From Rags To Polyester belongs to one of Harland Miller’s most recognised series of works inspired by the Penguin book covers. From Rags To Polyester plays upon the well-known phrase ‘from rags to riches’, which suggests a commentary infused with underlying notions of class and modernity. One interpretation could be that it reminds a viewer of classic 20th century English comedians like Albert Modley and Frank Randle, in true Northern spirit. Drawing upon his Northern roots and steeped in British heritage, Miller’s work celebrates a treasured part of his country’s national aesthetic identity, whilst at the same time forging a fresh interpretation of that aesthetic that catapults it straight into contemporary culture, reimagined in a new, artistic context alongside bold text. The text takes precedent and combined with the dripping colour and painterly brushstrokes the effect of these works is one of an ageing paperback infused with artistic vigour.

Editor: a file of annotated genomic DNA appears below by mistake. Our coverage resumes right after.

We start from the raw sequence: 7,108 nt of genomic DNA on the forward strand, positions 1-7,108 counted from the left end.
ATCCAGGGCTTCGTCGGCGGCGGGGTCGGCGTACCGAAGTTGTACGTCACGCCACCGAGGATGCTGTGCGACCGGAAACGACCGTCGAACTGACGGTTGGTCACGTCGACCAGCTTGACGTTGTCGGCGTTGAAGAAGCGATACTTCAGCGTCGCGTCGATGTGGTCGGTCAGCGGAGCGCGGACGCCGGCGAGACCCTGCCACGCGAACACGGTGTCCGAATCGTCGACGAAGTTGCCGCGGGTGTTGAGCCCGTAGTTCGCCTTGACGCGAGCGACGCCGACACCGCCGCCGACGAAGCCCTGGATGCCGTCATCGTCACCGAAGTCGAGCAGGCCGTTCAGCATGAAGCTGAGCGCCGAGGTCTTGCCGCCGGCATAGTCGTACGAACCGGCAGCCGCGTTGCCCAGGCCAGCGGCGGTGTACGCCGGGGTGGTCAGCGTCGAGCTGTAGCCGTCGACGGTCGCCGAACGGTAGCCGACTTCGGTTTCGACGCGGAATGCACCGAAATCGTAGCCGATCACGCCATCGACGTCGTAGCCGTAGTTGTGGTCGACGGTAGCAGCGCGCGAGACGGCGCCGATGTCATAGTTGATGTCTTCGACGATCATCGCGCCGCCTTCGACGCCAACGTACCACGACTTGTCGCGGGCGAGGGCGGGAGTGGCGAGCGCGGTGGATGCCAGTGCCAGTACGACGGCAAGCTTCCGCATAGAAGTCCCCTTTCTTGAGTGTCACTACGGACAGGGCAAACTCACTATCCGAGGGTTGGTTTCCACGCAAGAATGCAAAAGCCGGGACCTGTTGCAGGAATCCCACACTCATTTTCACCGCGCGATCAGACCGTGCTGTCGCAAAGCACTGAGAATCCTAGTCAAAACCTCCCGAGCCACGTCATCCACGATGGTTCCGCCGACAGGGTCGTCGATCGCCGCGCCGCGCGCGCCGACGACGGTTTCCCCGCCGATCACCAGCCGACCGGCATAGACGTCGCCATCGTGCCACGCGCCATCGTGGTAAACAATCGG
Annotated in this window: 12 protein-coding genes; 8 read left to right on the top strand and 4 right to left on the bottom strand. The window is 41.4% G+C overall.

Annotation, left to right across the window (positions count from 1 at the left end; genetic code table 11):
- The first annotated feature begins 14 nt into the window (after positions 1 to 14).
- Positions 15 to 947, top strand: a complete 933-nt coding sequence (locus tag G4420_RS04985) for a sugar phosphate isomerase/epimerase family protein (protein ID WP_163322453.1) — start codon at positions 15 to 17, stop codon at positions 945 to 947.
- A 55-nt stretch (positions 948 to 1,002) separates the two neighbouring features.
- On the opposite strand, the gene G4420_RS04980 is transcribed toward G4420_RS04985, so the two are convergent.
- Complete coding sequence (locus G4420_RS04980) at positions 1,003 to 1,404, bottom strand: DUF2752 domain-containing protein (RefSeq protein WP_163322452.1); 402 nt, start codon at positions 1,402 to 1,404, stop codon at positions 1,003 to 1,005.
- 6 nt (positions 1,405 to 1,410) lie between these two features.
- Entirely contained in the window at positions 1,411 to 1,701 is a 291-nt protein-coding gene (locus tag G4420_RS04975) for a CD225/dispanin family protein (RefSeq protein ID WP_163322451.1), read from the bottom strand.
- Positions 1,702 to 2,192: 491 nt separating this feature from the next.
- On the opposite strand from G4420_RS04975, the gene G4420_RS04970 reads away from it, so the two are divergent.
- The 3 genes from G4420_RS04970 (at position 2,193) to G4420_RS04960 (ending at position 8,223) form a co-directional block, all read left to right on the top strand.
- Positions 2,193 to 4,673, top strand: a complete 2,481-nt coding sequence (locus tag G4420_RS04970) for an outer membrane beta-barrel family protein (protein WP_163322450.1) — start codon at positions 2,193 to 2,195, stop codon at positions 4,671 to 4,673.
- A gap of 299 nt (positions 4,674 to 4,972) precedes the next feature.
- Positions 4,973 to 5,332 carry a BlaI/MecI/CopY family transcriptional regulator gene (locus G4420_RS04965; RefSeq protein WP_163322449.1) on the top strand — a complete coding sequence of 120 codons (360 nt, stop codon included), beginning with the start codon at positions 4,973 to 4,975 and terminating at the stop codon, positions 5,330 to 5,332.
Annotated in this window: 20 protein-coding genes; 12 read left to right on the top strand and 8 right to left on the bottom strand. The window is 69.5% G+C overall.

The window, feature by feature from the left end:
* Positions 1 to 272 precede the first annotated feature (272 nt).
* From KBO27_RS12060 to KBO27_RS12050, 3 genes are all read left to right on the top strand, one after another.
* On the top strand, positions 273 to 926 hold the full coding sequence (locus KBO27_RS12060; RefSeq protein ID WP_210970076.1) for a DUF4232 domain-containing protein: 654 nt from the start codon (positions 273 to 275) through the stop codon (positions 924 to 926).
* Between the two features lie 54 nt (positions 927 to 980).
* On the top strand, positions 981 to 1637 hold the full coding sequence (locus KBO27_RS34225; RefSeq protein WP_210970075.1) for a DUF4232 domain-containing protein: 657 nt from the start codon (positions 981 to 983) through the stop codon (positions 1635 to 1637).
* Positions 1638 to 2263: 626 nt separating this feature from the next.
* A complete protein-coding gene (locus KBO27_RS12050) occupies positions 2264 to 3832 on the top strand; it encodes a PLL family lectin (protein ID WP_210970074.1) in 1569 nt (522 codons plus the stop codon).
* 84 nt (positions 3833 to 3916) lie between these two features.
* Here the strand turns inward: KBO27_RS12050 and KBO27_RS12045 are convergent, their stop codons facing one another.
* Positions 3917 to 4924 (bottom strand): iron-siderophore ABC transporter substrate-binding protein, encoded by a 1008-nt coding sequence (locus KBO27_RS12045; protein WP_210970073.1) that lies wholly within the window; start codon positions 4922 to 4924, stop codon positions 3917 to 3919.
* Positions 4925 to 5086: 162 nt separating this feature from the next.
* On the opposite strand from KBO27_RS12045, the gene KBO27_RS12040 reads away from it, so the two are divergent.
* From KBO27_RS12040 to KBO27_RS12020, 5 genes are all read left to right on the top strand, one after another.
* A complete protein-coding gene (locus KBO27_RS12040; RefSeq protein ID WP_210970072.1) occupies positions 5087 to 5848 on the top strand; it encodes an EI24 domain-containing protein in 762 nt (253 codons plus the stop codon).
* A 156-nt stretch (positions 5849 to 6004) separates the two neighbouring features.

Miller himself actually first achieved widespread critical acclaim as a writer as opposed to as an artist, with his debut novel, Slow down Arthur, Stick to Thirty published in 2000. Then in 2001, merging his interests in image and text, Miller began creating a series of works based upon the Penguin book covers, which he picked up from thrift shops during his time spent living in Paris. Unable to understand the titles in French, he began to fabricate his own titles. He explains, “you can really say anything you wanted in the middle panel, because people are already used to the form of the Penguin book, so in that way the text carried more weight than the painting.” Inspired by writers such as Ernest Hemingway and Scott Fitzgerald, Miller was able to incorporate his love of classic literature with painting. From Rags To Polyester is an archetypal example from this body of work, which combines figurative painting with elements of popular culture and literary imagery. With painterly brushstrokes and dripping colour partly obscuring the text, the effect is one of an ageing paperback infused with artistic vigour. The faded cover, torn edges and stained, smudged pages nostalgically recall a lifetime history of love and use that visually references our intimate, long-standing relationship with text and language, in a visceral, physical connection between person and page that passes through the generations. The American painter Ed Ruscha is a clear influence for Miller, marrying text and image in a radical juxtaposition using slogans and phrases to compliment his paintings. Mark Rothko, too, is another such acknowledged source of inspiration for the British artist, with his use of prominent bands of colour such as the pink and white seen in the visual aesthetic of From Rags to Polyester.